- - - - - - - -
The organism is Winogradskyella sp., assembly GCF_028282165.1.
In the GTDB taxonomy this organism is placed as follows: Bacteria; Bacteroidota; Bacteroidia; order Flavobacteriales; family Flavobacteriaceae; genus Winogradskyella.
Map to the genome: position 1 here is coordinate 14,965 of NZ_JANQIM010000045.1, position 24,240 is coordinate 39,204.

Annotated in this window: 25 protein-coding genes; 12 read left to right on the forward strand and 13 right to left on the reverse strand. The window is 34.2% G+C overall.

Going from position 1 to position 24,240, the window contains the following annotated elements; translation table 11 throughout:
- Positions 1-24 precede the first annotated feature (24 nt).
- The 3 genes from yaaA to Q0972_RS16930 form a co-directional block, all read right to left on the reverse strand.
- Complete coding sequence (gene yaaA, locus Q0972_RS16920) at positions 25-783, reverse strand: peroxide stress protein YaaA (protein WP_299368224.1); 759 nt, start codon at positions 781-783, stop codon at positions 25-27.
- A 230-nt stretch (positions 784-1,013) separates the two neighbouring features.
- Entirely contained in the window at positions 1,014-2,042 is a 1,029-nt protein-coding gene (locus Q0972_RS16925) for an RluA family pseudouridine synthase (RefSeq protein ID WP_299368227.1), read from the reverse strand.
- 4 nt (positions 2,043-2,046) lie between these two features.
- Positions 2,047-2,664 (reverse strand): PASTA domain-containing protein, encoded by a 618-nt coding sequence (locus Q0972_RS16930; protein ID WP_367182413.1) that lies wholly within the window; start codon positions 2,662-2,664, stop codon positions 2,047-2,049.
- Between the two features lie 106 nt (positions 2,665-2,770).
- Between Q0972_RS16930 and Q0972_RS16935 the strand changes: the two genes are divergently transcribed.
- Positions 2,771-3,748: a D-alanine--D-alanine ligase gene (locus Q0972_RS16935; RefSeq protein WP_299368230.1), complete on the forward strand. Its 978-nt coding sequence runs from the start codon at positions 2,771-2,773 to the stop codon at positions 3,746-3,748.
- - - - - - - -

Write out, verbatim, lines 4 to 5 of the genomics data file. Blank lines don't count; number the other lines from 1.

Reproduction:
Annotated in this window: 25 protein-coding genes; 12 read left to right on the forward strand and 13 right to left on the reverse strand. The window is 34.2% G+C overall.

Going from position 1 to position 24,240, the window contains the following annotated elements; translation table 11 throughout: